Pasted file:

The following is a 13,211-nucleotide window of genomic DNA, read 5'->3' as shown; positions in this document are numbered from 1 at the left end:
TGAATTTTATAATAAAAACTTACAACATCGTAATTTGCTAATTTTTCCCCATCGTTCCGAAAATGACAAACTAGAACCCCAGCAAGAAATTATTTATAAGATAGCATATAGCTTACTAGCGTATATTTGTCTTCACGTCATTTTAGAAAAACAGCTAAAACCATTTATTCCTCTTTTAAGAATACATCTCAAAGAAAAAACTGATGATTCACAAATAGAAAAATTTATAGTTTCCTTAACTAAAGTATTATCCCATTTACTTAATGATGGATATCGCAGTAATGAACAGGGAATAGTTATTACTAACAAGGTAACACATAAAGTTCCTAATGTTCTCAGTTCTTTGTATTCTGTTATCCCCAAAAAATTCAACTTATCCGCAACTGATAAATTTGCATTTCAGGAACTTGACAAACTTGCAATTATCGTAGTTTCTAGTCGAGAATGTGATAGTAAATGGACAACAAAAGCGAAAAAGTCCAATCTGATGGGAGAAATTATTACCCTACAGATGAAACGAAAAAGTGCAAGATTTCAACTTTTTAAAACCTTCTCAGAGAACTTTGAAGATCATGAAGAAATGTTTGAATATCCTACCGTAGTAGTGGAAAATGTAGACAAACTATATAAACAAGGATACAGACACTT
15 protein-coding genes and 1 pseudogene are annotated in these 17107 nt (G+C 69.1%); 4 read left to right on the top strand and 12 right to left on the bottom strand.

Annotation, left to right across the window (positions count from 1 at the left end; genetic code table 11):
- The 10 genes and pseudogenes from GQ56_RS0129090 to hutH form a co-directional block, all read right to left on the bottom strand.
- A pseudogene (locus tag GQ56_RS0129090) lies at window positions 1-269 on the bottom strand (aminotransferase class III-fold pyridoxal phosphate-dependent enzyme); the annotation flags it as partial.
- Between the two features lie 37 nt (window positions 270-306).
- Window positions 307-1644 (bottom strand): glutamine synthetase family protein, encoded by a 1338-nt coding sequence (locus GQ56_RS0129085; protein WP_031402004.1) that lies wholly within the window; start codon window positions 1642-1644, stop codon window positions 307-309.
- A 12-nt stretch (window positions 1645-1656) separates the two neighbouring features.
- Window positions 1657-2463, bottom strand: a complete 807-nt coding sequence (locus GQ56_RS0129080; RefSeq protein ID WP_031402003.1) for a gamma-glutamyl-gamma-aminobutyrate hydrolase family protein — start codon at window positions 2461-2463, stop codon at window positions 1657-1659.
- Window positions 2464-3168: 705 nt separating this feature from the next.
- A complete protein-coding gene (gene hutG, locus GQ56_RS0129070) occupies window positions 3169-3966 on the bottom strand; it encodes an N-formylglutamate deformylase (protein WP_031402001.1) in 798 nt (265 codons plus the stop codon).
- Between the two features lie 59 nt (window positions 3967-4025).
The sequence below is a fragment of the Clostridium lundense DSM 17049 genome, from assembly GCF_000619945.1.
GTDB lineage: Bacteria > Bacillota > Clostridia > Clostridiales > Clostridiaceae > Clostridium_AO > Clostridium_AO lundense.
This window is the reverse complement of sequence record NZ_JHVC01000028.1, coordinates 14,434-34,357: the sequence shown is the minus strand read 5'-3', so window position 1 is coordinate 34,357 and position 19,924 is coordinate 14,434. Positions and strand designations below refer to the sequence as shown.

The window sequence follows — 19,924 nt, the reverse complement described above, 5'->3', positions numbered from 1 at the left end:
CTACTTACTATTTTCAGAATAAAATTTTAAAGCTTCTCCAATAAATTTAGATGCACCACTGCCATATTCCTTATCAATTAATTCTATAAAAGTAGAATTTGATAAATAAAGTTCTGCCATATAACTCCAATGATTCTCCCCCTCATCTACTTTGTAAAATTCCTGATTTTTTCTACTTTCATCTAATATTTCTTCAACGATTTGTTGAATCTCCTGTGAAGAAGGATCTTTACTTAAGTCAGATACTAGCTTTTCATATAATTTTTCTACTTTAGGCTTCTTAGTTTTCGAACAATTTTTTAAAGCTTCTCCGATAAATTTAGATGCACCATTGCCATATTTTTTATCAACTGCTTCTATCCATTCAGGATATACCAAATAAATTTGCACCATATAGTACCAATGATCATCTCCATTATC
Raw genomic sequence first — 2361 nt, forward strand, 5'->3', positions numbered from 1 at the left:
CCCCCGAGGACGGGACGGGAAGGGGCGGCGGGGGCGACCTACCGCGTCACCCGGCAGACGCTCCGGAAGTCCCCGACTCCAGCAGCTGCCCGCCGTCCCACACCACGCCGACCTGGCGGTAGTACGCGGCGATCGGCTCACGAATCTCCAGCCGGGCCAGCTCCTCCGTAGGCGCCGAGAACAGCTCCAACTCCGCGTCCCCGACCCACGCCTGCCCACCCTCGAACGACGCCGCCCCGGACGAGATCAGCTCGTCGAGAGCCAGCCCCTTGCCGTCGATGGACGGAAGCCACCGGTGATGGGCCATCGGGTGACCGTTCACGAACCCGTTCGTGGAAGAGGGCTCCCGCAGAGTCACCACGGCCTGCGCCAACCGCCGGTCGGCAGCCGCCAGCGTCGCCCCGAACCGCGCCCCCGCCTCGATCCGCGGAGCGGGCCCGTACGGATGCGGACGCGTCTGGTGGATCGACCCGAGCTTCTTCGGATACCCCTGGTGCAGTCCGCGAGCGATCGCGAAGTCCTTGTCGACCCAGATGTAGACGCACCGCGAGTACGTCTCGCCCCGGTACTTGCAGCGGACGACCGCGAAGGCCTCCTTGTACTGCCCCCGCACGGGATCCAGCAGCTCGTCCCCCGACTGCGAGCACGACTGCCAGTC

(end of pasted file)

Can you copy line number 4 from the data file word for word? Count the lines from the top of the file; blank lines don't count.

Annotation, left to right across the window (positions count from 1 at the left end; genetic code table 11):